Kim Anderson Kelleher has worked at some of the biggest titles in publishing: Sports Illustrated, Time, Self, Wired. The most confident dreamer wouldn’t expect to see his or her name on the masthead of all of these revered magazines during a single career, but the 1989 Gibraltar High School alumna has served as the publisher of each during the most turbulent time in the magazine industry’s history.
In the first profile for our collaboration with the Door County Alumni Network, Myles Dannhausen Jr. caught up with Kelleher to talk about her small-school start, big-city experience and the supportive people who have helped her find her path.
Myles Dannhausen Jr. (MD): You’ve moved around several times in your career. What would you tell those entering college, or just starting their careers, about making career-changing decisions?
Kim Anderson Kelleher (KK): I wish there was more of a science, but so much of it is really instinct and how you feel, and whether you feel you still have more to contribute.
Something my parents really embedded in me is that I’m too young to be comfortable. I do remind myself of that often. Publishing has been my staple for 26 years, but I have also done two digital start-ups to push myself out of my comfort zone.
MD: You went from one of the country’s smallest high schools to its largest, most important city. Did you find your small-school background was a benefit or a hindrance?
KK: I actually think it was a huge benefit. It’s very hard to disappear at Gibraltar.
I grew up in a suburb of Chicago and went to a much bigger school until seventh grade. I was quiet, very shy, and then I got to Gibraltar, and I had this opportunity to not be that, to recast myself. I really felt my voice had an opportunity to grow and my opinions mattered, and I really found myself at Gibraltar in the comfort of a small town and small school.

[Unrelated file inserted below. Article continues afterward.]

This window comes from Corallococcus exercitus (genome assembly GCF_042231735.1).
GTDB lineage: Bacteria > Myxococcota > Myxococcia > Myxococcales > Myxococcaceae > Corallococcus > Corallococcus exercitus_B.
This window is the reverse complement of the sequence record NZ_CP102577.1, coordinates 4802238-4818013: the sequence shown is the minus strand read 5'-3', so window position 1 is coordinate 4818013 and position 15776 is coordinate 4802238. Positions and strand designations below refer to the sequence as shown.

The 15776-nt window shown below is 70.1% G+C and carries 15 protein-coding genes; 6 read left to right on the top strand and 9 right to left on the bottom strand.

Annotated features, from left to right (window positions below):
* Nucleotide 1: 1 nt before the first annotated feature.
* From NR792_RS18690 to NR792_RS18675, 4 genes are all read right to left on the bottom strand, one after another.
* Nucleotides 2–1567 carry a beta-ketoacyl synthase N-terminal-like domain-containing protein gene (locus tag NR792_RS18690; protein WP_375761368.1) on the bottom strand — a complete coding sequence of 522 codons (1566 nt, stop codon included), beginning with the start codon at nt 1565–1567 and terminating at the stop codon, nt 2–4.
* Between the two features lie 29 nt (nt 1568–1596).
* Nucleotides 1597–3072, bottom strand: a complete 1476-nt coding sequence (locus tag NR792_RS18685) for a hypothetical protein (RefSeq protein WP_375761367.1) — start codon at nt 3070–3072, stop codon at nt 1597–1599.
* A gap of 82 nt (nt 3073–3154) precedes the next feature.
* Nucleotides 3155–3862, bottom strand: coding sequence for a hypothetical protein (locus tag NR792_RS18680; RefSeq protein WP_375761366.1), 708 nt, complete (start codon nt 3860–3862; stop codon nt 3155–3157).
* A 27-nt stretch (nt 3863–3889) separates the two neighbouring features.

Once you find that, it really doesn’t matter where you are, how big the city is or where in the world you find yourself.
MD: Did you have any mentors or teachers at Gibraltar who encouraged you to think bigger than the walls of your small school?
KK: Mr. [Ron} Lang, Mr. [David] Lee and Mr. [Gary] Jones. I felt like they all taught through stories and experiences. They were all hugely captivating to me. Mr. Lang had a unique way of teaching but one that was really powerful to me. I would also nod to my parents who worked hard to make sure my siblings and I all understood that the world is a big place, encouraging us to go out and see as much of it as possible and learn about it as much as possible.
MD: You’re coming to Door County in August to speak at the Women’s Fund of Door County luncheon. How important is a group like the Women’s Fund in helping women personally and professionally?
KK: I’m hugely excited to speak to this organization and flattered to be asked. It’s so important for women to help women. When I was in my 40s, struggling to keep it all together, I realized the help of women around me was really what was missing. I try to tell women I work with that if you’re invited to come work in an organization, that means your voice matters and you need to make your voice heard.